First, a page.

The research is clear: human activities are posing unprecedented hazards to the ocean. Its health and ability to support life will deteriorate as the world population expands and human activities expand. If we are to solve some of our time’s most defining concerns, such as climate change, food insecurity, illnesses and pandemics, declining biodiversity, economic disparity, and even conflicts and turmoil, we must act now to safeguard the state of our ocean.

The vast bulk of the ocean has yet to be charted, observed, or explored. Our understanding of the ocean and its contribution to sustainability is heavily reliant on our ability to undertake successful ocean science – via research and long-term observations backed up by suitable infrastructure and funding.

This Decade establishes a common framework to ensure that ocean science can fully support countries’ actions to sustainably manage the ocean and, in particular, to achieve the 2030 Agenda for Sustainable Development – by establishing a new foundation across the science-policy interface to strengthen ocean and coast management for the benefit of humanity.

Regarding modern technological measures, UNESCO is also playing a big part. Following the introduction of its Ocean Literacy Toolkit for Policymakers, UNESCO has set an ambitious aim of incorporating ocean education into all of its Member States’ national curricula by 2025. The question of how education can continue outside of the classroom, and how children and governments can be further encouraged to take the affairs of the ocean seriously all came up. Ms Audrey Azoulay, Director-General of UNESCO, moderated a conversation with UNESCO Goodwill Ambassador Oskar Metsavaht and Maya Gabeira, UNESCO Champion for the Ocean and Youth, to highlight the significance of ocean education in enabling future generations to create the ocean we need.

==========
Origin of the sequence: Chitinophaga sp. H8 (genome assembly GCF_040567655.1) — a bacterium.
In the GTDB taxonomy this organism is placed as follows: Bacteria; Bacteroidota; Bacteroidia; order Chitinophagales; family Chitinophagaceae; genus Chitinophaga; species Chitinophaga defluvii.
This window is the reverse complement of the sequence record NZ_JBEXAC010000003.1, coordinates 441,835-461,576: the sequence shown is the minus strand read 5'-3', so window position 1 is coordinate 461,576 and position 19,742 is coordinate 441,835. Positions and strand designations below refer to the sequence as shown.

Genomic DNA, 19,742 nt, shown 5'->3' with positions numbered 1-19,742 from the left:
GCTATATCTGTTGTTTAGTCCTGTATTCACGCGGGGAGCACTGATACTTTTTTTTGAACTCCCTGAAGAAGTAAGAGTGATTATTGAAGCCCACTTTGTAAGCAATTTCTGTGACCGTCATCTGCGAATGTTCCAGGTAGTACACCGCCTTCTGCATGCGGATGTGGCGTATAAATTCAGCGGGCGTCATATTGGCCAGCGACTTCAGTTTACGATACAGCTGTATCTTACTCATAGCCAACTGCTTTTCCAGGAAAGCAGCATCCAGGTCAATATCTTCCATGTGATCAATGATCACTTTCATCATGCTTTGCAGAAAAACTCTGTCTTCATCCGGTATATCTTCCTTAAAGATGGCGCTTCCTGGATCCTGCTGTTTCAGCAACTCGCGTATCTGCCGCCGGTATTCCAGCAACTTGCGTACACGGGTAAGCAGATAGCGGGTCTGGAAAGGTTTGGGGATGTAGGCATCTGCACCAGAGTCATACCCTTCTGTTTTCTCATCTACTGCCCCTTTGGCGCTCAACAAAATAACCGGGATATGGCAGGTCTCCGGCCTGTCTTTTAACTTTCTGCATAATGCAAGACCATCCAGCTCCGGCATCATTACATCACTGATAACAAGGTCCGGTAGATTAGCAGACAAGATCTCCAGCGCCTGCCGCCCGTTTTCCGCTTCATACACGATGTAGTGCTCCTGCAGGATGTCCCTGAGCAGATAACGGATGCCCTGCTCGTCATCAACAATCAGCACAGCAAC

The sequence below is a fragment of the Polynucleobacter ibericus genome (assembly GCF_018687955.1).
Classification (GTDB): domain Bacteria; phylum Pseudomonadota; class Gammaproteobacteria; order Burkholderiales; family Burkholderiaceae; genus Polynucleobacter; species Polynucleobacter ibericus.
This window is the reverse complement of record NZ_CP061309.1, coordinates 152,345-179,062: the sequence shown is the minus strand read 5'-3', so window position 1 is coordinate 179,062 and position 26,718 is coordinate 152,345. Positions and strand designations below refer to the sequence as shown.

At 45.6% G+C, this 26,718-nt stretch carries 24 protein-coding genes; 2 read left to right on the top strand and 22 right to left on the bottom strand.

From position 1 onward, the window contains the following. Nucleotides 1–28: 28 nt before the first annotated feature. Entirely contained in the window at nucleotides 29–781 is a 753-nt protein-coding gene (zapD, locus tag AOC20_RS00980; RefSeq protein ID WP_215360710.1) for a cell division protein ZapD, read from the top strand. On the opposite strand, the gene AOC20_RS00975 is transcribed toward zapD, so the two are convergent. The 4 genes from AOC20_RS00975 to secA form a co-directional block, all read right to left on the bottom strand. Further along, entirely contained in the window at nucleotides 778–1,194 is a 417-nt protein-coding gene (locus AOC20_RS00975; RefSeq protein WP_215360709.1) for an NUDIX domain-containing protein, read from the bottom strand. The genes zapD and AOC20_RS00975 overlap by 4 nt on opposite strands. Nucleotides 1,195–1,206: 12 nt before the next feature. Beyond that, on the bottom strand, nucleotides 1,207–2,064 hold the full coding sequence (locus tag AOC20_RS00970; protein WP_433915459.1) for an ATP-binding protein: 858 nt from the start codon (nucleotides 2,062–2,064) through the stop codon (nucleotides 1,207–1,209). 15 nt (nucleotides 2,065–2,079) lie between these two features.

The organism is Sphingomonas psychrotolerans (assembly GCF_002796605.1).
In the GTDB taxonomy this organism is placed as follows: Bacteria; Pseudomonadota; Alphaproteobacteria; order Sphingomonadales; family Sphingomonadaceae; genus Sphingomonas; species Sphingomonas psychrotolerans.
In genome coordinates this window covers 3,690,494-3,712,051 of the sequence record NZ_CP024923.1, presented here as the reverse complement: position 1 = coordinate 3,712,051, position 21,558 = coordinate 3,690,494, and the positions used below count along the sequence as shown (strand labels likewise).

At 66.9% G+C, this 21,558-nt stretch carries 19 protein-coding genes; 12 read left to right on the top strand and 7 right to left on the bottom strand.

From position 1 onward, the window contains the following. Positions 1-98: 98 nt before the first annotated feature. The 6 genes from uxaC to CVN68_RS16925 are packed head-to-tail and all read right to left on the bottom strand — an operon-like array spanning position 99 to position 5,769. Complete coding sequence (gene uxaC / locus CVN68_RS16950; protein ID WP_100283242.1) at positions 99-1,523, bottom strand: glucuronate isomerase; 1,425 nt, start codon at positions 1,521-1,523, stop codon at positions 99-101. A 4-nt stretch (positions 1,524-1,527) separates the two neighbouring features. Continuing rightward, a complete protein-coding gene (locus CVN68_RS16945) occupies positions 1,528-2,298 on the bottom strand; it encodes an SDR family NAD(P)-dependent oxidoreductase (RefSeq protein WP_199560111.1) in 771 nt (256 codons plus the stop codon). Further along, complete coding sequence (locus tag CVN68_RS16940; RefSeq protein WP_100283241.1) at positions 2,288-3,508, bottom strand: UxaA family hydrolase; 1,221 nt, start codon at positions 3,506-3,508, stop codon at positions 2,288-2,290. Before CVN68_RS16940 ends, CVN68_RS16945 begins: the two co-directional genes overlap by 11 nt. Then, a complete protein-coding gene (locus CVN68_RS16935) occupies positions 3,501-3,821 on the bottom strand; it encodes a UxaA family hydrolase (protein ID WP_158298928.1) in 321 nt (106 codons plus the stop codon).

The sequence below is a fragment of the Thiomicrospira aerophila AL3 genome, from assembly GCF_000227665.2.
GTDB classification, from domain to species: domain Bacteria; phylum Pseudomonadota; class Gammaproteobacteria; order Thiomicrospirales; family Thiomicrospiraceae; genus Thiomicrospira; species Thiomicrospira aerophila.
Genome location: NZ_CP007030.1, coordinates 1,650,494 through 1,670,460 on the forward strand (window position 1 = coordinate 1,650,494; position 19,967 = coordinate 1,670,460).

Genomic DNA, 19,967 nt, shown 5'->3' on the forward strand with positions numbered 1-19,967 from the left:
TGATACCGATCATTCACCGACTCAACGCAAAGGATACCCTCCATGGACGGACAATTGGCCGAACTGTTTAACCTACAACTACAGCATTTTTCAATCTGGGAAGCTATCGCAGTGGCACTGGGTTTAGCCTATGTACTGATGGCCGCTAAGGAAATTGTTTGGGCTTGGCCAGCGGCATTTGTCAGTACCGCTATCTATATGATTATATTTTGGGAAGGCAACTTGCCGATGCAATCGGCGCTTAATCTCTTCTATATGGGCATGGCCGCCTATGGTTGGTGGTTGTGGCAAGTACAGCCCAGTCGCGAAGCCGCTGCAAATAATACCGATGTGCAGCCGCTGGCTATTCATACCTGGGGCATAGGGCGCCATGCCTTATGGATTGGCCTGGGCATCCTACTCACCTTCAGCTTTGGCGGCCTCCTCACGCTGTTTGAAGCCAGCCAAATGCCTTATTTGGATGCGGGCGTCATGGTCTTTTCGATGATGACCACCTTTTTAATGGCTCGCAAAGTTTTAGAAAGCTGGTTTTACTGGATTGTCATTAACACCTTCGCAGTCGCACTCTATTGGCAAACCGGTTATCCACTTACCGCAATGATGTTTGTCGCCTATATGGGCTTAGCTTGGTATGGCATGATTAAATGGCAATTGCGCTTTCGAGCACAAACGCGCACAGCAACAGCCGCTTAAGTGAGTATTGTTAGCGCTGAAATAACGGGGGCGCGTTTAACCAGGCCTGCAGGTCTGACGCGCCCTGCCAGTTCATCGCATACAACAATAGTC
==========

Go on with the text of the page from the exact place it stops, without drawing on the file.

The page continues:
The rest of the opening day remarks were on welcoming speeches and chagrins to make great use of the conference, highlighting the need for innovation in modern technological solutions. Dignitaries like the President of Columbia, President of the Council of State of Libya, President of Ghana, President of Equatorial Guinea, Vice President of Tanzania and so on were all in attendance in persons. A great step that gives credence to the levity of concern and intentionality given to the conference, its goals and expected solutions proffered. As the conference continues, the world watches keenly in anticipation of what solutions and measures might be learnt to help better take care of our oceans.

According to the UN, the meeting will also issue a statement that, while not obligatory on its signatories, might assist implement and facilitate the protection and conservation of oceans and their resources. The declaration is scheduled to be approved on Friday, the final day of the conference.

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Olivier Noudjalbaye Dedingar